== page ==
Not Just the Ticket — #69, Straitjacket Fits, July 19, 1993

Straitjacket Fits, Roxy

Then current album: Blow

Opening acts: The Bats, The Jean Paul Sartre Experience

Back of ticket ad: Fox Photo once more. Perhaps they held stock.

The quality of ticket printouts from this year was really all over the place. I can only ascribe it to experimentation with different kinds of stock or something similar – maybe they wanted to figure out just the right way to irritate people down the road. Or at least those people who would care about it at all, like myself. Then again I would think like this.

Meantime, all New Zealand, all the time! Or at least for this one shining moment.

This wasn’t the first time I’d seen a band from New Zealand, as my entry in the series about the Verlaines demonstrates, and I’ve said much more about New Zealand and their music, or what I knew of it then, in that entry, so I’ll avoid repeating myself this time around. Suffice to say that by 1993 I was starting to get a better sense of what more there was to offer from the country, helped by the discovery of bands I never did see but fell hard for in 1992 and 1993. A classic example would be Bailter Space, whose Robot World might actually be my favorite release on Matador during that whole time period. Sure it was because of the whole ‘shoegaze sorta’ impact of it, but that definitely wasn’t all that was going on on that excellent album.

But what was happening on this show I went to was something else – and it was a total New Zealand fest for sure, in fact specifically a Flying Nun package deal of a kind, for all that all three bands were on different labels in the US. But they’d all started with Flying Nun or were still on it and when I heard about it I knew I just had to get there if I could. Happily there was a fairly big crossover of appreciation when it came to SoCal musical types and New Zealand – or more specifically Inland Empire musical types, people who either recorded for the Shrimper label or knew people who did or otherwise were hanging around and performing on a seemingly constant level. Franklin Bruno, Peter Hughes , John Darnielle, many more besides, and that included KUCI DJ Steve Cronk, who I’m pretty sure I went to see this show with, probably with some other folks as well.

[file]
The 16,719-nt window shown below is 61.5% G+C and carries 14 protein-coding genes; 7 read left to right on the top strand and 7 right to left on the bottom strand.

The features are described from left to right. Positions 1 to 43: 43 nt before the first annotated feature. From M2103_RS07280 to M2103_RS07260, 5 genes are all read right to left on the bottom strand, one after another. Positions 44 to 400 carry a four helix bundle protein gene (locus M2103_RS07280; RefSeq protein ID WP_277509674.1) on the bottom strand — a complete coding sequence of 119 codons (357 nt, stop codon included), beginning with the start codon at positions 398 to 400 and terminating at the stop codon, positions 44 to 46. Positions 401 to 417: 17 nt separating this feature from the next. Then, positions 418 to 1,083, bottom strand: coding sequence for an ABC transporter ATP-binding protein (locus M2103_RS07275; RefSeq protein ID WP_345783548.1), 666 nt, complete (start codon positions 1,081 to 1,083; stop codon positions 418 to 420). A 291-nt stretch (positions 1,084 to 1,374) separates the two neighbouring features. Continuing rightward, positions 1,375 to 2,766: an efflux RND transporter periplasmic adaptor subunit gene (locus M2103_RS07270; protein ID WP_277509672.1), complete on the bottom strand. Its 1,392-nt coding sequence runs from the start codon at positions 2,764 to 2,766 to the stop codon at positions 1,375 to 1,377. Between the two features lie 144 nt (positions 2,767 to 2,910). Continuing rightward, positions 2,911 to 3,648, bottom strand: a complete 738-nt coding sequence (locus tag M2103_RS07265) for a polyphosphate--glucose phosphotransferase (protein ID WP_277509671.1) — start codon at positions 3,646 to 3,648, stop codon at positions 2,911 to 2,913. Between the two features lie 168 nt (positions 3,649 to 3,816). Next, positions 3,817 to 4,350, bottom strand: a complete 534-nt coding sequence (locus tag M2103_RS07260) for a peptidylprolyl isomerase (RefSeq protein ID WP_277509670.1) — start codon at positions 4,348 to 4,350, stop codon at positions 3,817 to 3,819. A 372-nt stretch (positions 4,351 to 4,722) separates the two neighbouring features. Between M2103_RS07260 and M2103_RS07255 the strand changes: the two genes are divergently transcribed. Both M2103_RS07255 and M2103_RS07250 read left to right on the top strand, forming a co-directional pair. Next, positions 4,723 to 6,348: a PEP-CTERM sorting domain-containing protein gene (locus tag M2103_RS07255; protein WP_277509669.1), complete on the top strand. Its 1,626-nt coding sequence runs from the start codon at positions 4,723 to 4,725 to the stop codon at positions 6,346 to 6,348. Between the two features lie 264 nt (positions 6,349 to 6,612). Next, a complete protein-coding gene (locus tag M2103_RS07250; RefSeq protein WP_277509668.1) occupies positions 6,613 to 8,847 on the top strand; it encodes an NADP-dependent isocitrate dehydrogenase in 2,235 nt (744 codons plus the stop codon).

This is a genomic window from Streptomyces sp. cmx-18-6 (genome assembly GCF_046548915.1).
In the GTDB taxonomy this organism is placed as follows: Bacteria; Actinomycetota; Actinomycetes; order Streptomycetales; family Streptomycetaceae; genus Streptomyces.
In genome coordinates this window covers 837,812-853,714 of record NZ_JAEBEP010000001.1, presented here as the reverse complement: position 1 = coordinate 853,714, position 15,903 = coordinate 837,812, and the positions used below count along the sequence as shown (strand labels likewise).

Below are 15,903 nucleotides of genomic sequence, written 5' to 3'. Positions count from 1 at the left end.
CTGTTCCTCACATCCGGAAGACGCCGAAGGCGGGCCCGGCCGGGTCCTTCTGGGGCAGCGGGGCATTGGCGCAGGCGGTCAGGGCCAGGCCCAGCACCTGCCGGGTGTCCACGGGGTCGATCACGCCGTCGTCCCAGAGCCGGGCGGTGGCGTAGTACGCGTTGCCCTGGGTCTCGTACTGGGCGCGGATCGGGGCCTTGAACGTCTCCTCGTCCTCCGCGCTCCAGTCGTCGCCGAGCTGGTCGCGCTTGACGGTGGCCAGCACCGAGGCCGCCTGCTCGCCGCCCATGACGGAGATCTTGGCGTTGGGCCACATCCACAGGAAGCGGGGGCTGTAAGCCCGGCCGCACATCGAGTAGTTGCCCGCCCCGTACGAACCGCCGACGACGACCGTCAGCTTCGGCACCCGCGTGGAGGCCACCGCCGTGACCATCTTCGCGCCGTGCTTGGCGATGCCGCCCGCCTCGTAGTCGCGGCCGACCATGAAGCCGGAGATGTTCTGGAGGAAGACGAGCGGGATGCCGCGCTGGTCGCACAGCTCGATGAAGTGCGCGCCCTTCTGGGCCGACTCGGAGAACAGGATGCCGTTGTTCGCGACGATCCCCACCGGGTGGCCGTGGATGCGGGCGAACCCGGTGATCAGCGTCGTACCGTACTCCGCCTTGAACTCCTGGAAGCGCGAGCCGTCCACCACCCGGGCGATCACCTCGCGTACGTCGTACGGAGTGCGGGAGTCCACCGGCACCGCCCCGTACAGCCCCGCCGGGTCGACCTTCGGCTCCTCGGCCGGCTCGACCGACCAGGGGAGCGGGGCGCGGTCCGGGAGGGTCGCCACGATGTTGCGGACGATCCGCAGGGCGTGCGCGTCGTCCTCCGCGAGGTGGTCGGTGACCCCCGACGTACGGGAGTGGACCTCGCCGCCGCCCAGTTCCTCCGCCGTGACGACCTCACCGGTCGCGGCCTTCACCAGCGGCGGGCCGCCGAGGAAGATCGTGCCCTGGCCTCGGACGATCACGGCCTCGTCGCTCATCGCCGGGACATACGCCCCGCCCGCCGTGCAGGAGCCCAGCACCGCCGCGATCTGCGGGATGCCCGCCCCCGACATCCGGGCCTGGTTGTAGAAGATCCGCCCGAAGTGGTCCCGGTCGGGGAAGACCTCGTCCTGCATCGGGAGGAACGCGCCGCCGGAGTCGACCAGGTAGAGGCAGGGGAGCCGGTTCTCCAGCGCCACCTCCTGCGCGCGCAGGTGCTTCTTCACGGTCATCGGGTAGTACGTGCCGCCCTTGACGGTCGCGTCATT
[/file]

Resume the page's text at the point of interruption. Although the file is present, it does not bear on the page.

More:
It’s not totally clear to me, the circumstances around this show, simply because it was a bit of an unclear summer in the best way. I actually took the whole summer off, having crunched through a year’s worth of classes that had provided the strongest form of academic challenge I’d yet encountered – no surprise, after all, it was grad school, but throughout the whole year I sure felt better that I wasn’t paying for any of it thanks to that fellowship. So catching my breath and doing next to nothing all day was a hell of a relief and if it was pure selfish laziness…well, why not? It may not be the best defense of myself I’ve ever mustered but hey, the things you do when you’re twenty-two and carefree.

So this like the previous show and more to come were in this blissful time of letting the cross breeze come through the windows and fighting off the ants that seemed to constantly explore new ways of making their way into my apartment, meaning I could also laze around KUCI and explore more music, which is how I started to get a little more familiar with all three bands that played. I’d already heard them by name but the only one I’d actually heard much of was Straitjacket Fits after they’d signed to Arista for Melt back in 1991. It was an okay enough album and they gave some good interviews in 1992 but I can’t say I was a hyperfan for them, though I did like the story lead figure Shayne Carter told about some guy in the (very English) Mighty Lemon Drops mistaking him for an Australian and, upon being corrected, adding “Australia, New Zealand, it’s all the same thing.” Carter in immediate response: “Fuck off you Irish git.” Sounds about right.